# Fast Algorithm for computing percentiles to remove outliers

I have a program that needs to repeatedly compute the approximate percentile (order statistic) of a dataset in order to remove outliers before further processing. I'm currently doing so by sorting the array of values and picking the appropriate element; this is doable, but it's a noticable blip on the profiles despite being a fairly minor part of the program.

• The data set contains on the order of up to 100000 floating point numbers, and assumed to be "reasonably" distributed - there are unlikely to be duplicates nor huge spikes in density near particular values; and if for some odd reason the distribution is odd, it's OK for an approximation to be less accurate since the data is probably messed up anyhow and further processing dubious. However, the data isn't necessarily uniformly or normally distributed; it's just very unlikely to be degenerate.
• An approximate solution would be fine, but I do need to understand how the approximation introduces error to ensure it's valid.
• Since the aim is to remove outliers, I'm computing two percentiles over the same data at all times: e.g. one at 95% and one at 5%.
• The app is in C# with bits of heavy lifting in C++; pseudocode or a preexisting library in either would be fine.
• An entirely different way of removing outliers would be fine too, as long as it's reasonable.
• Update: It seems I'm looking for an approximate selection algorithm.

Although this is all done in a loop, the data is (slightly) different every time, so it's not easy to reuse a datastructure as was done for this question.

# Implemented Solution

Using the wikipedia selection algorithm as suggested by Gronim reduced this part of the run-time by about a factor 20.

Since I couldn't find a C# implementation, here's what I came up with. It's faster even for small inputs than Array.Sort; and at 1000 elements it's 25 times faster.

``````public static double QuickSelect(double[] list, int k) {
return QuickSelect(list, k, 0, list.Length);
}
public static double QuickSelect(double[] list, int k, int startI, int endI) {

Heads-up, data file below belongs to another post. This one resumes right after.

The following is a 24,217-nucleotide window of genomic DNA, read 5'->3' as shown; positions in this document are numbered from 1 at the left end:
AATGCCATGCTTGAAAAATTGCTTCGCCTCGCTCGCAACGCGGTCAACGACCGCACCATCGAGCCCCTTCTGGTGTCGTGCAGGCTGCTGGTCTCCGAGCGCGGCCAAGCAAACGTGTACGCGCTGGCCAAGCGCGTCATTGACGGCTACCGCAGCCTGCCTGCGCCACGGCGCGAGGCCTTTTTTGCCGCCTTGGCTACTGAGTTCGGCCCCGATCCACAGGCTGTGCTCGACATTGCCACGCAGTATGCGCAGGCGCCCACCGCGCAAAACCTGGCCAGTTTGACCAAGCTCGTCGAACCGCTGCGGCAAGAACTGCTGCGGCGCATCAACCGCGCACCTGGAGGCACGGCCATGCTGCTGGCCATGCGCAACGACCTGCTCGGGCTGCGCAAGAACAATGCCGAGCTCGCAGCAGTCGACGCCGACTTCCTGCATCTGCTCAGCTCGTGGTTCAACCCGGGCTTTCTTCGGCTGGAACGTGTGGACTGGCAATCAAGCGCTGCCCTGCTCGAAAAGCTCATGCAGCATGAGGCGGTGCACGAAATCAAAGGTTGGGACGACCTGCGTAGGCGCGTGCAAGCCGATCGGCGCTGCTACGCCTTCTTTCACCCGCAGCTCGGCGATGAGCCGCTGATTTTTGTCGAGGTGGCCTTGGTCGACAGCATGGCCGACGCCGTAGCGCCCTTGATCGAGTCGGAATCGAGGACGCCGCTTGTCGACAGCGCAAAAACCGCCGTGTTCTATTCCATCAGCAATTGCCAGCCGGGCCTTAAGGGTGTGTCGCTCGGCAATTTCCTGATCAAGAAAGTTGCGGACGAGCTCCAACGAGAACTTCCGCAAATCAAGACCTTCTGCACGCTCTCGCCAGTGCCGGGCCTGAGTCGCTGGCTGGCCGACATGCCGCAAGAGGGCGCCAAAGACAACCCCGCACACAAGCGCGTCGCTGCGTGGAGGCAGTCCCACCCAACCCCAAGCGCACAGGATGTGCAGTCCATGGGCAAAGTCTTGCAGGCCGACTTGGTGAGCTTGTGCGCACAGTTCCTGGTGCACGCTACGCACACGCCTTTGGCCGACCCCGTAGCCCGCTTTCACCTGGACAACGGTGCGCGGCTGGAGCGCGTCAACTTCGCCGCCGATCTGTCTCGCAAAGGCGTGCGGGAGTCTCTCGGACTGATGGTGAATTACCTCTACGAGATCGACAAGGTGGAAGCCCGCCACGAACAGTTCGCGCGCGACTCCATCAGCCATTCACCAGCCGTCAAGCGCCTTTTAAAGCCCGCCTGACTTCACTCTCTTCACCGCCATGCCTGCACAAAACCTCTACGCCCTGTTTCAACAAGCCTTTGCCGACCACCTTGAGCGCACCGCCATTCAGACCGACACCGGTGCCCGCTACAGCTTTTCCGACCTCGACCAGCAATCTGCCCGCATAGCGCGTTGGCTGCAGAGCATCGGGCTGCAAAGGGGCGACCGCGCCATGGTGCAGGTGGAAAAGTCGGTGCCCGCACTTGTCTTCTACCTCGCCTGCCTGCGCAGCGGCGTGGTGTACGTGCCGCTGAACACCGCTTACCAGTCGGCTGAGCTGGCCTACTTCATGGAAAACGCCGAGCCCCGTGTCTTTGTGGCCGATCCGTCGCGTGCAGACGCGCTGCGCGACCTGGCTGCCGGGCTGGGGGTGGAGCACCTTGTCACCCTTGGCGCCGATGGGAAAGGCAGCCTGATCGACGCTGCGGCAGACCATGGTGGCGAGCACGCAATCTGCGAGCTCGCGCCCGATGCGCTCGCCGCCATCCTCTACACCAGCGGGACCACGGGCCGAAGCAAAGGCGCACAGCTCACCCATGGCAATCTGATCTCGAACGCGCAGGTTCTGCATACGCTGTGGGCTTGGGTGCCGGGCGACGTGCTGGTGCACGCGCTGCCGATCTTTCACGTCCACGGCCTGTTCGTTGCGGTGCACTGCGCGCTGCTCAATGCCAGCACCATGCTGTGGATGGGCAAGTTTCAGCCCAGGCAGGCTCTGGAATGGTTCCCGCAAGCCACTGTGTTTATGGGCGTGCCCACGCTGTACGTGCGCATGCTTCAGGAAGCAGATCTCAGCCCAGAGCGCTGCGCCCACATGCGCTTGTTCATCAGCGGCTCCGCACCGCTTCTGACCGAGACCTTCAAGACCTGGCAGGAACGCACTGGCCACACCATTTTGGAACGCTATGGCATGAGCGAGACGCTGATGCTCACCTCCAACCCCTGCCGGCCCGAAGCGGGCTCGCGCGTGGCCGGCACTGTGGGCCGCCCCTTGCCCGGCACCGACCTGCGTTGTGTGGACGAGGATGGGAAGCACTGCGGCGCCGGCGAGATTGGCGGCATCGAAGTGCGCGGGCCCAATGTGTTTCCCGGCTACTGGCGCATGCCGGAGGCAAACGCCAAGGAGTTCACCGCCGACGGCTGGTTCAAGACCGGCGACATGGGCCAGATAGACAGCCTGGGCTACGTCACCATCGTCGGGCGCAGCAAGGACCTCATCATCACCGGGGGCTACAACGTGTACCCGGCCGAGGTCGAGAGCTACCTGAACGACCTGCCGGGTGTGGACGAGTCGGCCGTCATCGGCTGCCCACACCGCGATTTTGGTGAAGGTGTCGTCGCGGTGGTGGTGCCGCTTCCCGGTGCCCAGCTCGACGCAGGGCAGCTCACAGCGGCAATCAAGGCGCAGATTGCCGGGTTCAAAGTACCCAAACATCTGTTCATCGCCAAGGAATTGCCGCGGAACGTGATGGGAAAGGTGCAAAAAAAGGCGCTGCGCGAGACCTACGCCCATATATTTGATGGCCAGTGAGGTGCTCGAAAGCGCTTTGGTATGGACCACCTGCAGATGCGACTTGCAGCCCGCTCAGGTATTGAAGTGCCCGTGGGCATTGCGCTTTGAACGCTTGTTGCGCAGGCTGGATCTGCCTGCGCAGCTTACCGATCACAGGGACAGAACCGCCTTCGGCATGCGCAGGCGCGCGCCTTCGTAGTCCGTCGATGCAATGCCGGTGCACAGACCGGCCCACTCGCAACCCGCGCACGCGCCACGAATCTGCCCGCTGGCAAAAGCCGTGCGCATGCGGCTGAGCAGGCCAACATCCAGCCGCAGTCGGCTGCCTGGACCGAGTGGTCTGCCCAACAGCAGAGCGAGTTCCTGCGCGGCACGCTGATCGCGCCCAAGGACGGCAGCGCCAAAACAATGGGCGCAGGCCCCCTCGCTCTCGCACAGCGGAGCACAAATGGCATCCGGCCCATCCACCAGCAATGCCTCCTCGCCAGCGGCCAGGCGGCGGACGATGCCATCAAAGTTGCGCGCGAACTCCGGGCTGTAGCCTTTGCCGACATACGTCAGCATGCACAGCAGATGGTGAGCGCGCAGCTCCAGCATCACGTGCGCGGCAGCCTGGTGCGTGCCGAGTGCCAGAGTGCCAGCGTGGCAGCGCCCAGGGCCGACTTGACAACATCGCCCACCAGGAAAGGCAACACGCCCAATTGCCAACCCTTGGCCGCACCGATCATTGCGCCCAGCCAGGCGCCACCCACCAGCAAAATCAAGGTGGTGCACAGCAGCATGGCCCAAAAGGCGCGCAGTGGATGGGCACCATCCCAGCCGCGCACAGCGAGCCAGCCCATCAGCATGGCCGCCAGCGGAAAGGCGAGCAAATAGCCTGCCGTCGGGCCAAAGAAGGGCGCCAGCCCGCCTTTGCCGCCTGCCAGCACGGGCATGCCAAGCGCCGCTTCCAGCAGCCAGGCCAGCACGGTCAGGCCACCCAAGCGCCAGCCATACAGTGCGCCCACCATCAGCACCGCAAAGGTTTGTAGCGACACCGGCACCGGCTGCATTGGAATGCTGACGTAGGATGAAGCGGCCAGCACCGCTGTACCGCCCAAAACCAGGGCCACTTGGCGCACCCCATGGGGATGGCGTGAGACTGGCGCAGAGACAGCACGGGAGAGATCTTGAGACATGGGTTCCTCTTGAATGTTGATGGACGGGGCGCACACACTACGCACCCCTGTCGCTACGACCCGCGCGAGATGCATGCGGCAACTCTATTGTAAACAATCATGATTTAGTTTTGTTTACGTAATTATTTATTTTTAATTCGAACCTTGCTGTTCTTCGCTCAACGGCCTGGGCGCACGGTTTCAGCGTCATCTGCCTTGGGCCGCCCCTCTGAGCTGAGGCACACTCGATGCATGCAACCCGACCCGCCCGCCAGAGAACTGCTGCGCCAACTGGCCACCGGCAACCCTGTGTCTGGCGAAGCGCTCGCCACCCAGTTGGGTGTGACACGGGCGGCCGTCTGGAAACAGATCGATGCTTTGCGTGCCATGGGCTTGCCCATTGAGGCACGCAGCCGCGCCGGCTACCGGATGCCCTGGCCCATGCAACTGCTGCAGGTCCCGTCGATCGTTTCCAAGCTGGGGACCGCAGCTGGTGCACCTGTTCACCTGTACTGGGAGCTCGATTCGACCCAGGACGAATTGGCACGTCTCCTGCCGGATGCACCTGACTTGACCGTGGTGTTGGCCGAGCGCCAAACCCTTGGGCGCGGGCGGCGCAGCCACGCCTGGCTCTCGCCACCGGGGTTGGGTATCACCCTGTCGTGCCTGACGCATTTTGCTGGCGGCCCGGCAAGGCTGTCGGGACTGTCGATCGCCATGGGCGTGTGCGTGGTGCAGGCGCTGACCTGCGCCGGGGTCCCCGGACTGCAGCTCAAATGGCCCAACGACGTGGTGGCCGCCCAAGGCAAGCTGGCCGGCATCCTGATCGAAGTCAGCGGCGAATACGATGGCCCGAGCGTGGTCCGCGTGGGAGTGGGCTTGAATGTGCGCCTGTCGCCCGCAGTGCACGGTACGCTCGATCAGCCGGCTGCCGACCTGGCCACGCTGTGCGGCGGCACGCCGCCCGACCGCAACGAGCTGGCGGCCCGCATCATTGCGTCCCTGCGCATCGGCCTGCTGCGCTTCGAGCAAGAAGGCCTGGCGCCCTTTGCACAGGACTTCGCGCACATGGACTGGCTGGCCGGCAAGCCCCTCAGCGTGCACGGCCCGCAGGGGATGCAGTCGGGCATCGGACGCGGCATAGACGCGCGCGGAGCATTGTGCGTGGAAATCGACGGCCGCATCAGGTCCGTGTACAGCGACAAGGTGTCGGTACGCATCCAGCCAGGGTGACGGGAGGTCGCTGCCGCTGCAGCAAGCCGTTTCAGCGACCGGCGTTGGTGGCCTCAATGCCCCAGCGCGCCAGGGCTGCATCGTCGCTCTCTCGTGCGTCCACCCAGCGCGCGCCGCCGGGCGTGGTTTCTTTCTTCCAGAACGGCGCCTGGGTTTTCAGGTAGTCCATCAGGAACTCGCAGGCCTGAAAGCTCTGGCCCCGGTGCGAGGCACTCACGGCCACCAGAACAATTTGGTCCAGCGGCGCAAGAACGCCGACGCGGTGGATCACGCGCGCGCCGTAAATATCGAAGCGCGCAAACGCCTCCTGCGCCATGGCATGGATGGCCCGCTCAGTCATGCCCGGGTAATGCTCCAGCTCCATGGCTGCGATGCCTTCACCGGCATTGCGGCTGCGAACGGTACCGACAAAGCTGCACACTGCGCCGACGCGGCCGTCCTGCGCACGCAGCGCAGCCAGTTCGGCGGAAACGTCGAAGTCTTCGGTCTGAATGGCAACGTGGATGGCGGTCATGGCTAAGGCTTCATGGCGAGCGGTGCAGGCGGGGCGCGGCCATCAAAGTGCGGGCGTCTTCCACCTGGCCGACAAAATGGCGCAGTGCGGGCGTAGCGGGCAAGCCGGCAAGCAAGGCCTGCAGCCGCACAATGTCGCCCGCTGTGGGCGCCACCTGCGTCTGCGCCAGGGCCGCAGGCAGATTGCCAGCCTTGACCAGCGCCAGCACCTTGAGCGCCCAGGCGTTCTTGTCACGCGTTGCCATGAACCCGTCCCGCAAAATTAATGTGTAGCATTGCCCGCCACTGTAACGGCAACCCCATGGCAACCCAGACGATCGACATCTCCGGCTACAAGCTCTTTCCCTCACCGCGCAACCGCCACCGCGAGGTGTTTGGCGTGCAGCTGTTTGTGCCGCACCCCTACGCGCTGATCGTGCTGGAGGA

while (true) {
// Assume startI <= k < endI
int pivotI = (startI + endI) / 2; //arbitrary, but good if sorted
int splitI = partition(list, startI, endI, pivotI);
if (k < splitI)
endI = splitI;
else if (k > splitI)
startI = splitI + 1;
else //if (k == splitI)
return list[k];
}
//when this returns, all elements of list[i] <= list[k] iif i <= k
}
static int partition(double[] list, int startI, int endI, int pivotI) {
double pivotValue = list[pivotI];
list[pivotI] = list[startI];
list[startI] = pivotValue;

int storeI = startI + 1;//no need to store @ pivot item, it's good already.
//Invariant: startI < storeI <= endI
while (storeI < endI && list[storeI] <= pivotValue) ++storeI; //fast if sorted
//now storeI == endI || list[storeI] > pivotValue
//so elem @storeI is either irrelevant or too large.
for (int i = storeI + 1; i < endI; ++i)
if (list[i] <= pivotValue) {
list.swap_elems(i, storeI);
++storeI;
}
int newPivotI = storeI - 1;
list[startI] = list[newPivotI];
list[newPivotI] = pivotValue;
//now [startI, newPivotI] are <= to pivotValue && list[newPivotI] == pivotValue.
return newPivotI;
}
static void swap_elems(this double[] list, int i, int j) {
double tmp = list[i];
list[i] = list[j];
list[j] = tmp;
}
``````

Thanks, Gronim, for pointing me in the right direction!

-

The histogram solution from Henrik will work. You can also use a selection algorithm to efficiently find the k largest or smallest elements in an array of n elements in O(n). To use this for the 95th percentile set k=0.05n and find the k largest elements.

Reference:

http://en.wikipedia.org/wiki/Selection_algorithm#Selecting_k_smallest_or_largest_elements

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Right, that's what I was looking for - a selection algorithm! –  Eamon Nerbonne Sep 23 '10 at 21:33

According to it's creator a SoftHeap can be used to:

compute exact or approximate medians and percentiles optimally. It is also useful for approximate sorting...

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+1 Hmm, sounds interesting! –  Eamon Nerbonne Sep 23 '10 at 21:52
@Eamon the whole idea behind the SoftHeap and it's applications are really cool. –  Eugen Constantin Dinca Sep 23 '10 at 22:26
@EugenConstantinDinca: Thanks for the great idea! Is there an actual implementation of this somewhere or the paper/wiki are the only sources? –  Legend Sep 13 '12 at 4:23
@Legend I've found a few implementations of it in various languages (from C++ to Haskell) but have'n used any so I have no idea how useful/usable they are. –  Eugen Constantin Dinca Sep 13 '12 at 17:43
@EugenConstantinDinca: Oh I see. Thanks for the info. –  Legend Sep 13 '12 at 17:50

You could estimate your percentiles from just a part of your dataset, like the first few thousand points.

The Glivenko–Cantelli theorem ensures that this would be a fairly good estimate, if you can assume your data points to be independent.

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Unfortunately, the data points are not independant, they are sorted by external criteria - but I could iterate in random order. I don't understand how the linked theorem would practically let me estimate the percentiles - can you give an example, e.g. for the normal distribution? –  Eamon Nerbonne Sep 23 '10 at 15:34
@Eamon: The linked theorem simply states, that the empirical distribution function (which you'd use implicitely when calculating percentiles based on data) is a good estimate for the real distribution. You don't have to use it actually =) –  Jens Sep 24 '10 at 6:14
Ahh, OK, I see what you mean :-) –  Eamon Nerbonne Sep 24 '10 at 7:06